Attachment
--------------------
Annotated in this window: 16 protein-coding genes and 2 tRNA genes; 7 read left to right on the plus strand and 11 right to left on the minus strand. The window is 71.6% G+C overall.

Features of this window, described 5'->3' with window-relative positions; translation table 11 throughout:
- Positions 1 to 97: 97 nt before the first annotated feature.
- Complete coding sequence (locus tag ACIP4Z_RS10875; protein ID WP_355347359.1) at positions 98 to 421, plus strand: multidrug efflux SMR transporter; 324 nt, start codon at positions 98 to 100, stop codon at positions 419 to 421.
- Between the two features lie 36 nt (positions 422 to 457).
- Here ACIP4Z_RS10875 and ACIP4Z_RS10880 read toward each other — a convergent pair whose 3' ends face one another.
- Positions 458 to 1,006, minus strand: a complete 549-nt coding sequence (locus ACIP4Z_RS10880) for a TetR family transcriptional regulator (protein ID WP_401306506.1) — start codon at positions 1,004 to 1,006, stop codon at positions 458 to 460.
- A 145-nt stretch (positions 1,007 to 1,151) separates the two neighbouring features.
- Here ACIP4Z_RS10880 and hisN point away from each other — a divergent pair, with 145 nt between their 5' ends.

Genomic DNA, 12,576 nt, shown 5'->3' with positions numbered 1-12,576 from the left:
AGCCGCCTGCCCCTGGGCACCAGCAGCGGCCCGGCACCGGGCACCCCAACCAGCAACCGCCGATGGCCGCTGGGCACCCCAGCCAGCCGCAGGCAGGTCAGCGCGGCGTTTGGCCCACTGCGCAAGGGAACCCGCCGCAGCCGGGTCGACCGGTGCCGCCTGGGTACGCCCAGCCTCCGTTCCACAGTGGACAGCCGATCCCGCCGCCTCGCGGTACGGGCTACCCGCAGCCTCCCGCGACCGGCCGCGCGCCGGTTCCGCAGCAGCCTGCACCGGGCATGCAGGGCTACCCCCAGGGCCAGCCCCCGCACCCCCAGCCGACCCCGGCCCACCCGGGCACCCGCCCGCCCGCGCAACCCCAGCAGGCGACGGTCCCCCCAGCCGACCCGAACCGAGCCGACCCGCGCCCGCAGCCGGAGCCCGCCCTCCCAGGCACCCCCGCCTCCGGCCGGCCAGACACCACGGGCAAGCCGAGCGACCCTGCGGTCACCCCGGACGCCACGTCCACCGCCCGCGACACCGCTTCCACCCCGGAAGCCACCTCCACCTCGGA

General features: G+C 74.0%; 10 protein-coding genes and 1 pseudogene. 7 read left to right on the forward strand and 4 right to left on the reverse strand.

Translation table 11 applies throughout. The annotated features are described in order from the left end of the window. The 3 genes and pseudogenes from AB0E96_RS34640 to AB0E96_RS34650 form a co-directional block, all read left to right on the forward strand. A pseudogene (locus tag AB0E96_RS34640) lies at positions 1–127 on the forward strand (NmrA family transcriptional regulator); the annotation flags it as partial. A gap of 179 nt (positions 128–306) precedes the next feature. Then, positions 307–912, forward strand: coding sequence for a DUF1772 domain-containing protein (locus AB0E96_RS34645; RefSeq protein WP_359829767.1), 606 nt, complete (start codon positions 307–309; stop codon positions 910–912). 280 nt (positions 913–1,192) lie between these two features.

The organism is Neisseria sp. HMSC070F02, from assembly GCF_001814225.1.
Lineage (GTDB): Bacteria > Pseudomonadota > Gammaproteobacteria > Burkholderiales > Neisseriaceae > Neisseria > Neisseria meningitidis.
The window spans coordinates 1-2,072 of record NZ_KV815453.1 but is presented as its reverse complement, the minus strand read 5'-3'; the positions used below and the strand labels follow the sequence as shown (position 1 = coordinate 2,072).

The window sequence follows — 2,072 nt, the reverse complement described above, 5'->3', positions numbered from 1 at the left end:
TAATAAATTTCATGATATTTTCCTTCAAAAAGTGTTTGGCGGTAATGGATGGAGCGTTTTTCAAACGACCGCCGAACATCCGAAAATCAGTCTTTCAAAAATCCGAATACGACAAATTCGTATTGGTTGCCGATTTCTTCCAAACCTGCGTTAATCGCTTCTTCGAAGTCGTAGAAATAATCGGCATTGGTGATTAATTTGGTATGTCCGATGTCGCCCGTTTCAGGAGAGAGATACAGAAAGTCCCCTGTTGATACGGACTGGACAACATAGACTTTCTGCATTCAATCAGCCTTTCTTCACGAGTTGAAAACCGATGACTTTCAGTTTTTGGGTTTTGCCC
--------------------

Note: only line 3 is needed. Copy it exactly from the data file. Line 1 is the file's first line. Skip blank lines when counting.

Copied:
- Positions 1 to 97: 97 nt before the first annotated feature.